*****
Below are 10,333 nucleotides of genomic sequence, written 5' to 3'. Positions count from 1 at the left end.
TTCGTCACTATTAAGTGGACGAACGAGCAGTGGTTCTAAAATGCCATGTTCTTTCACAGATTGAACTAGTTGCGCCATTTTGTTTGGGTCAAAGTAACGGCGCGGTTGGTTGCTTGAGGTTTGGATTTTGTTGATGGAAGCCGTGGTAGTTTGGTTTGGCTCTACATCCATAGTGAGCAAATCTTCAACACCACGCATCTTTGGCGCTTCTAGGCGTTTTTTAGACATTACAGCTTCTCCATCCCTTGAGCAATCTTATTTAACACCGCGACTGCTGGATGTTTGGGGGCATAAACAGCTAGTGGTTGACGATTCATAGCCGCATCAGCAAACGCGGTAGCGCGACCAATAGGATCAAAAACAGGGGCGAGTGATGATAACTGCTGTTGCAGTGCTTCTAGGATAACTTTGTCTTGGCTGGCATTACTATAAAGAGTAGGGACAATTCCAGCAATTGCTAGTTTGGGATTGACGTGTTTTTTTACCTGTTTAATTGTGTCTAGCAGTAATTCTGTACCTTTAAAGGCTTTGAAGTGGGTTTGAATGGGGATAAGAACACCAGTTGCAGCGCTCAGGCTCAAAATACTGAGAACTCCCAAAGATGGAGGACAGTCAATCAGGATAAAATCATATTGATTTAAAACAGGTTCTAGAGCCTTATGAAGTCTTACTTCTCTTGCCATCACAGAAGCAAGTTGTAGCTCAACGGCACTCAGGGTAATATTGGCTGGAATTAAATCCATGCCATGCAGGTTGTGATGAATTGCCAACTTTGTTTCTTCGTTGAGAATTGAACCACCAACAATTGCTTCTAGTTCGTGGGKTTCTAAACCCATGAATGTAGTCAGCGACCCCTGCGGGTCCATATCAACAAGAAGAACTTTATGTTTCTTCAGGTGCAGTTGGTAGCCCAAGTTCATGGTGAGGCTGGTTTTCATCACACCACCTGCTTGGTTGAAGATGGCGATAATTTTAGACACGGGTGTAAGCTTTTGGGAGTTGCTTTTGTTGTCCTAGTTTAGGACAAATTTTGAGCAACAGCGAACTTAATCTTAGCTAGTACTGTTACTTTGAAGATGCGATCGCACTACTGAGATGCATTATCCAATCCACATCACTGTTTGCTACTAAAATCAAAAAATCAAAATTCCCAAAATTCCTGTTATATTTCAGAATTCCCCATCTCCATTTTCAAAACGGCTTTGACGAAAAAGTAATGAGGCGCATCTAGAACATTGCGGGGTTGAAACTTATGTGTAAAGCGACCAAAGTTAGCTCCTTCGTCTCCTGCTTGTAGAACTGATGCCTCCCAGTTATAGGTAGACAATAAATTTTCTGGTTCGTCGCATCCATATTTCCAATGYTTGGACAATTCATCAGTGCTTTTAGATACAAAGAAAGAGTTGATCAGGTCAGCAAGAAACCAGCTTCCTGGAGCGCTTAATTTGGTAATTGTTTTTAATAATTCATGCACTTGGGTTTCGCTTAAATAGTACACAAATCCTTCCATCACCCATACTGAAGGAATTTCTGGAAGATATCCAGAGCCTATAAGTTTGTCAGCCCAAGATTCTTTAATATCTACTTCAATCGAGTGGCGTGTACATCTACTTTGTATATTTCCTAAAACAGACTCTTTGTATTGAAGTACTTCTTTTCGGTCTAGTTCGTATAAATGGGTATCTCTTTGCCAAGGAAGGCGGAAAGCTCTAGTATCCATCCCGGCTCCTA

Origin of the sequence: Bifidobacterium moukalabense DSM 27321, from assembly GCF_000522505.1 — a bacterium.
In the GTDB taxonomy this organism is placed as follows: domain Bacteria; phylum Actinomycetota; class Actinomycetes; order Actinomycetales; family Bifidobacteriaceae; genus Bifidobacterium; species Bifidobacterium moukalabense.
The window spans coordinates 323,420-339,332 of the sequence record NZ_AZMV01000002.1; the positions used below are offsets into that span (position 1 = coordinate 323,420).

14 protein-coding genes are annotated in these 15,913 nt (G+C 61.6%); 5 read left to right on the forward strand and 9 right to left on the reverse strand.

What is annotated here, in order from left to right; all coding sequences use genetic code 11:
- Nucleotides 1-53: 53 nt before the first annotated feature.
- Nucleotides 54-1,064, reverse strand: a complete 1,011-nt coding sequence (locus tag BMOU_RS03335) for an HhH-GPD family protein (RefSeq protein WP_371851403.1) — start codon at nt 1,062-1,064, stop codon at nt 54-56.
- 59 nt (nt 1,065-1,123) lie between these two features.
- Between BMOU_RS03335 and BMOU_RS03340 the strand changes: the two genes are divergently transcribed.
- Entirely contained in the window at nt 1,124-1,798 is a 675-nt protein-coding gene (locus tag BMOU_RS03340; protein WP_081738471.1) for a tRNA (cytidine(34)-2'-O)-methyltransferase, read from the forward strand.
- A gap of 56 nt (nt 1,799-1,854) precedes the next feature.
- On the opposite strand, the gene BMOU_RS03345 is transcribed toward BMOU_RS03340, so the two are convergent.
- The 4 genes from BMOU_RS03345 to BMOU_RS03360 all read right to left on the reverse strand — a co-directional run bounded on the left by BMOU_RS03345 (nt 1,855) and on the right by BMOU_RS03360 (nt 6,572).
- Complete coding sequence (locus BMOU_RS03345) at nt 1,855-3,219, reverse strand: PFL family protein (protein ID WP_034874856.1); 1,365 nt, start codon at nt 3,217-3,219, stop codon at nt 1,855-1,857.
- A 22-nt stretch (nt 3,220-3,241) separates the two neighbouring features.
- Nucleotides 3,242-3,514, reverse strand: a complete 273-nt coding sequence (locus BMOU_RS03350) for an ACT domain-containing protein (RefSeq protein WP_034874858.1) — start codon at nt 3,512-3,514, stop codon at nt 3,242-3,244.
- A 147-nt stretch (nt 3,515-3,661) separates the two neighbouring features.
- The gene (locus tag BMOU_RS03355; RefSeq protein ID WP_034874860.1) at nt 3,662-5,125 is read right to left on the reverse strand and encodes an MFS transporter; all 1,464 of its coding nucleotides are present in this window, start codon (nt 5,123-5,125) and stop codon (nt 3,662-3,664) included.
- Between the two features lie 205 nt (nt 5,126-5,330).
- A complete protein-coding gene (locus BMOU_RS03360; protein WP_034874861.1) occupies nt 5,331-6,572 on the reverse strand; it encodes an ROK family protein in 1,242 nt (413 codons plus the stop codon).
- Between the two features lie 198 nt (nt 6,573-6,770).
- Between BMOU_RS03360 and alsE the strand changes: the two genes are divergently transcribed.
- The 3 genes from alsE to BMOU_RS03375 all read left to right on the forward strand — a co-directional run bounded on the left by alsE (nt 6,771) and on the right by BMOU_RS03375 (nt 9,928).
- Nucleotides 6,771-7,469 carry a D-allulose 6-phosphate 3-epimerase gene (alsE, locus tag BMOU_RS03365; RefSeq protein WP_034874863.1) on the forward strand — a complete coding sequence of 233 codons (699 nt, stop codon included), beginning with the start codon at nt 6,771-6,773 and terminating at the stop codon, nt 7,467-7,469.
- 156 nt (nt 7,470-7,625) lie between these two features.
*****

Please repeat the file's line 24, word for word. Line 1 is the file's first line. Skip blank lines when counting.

- Between BMOU_RS03360 and alsE the strand changes: the two genes are divergently transcribed.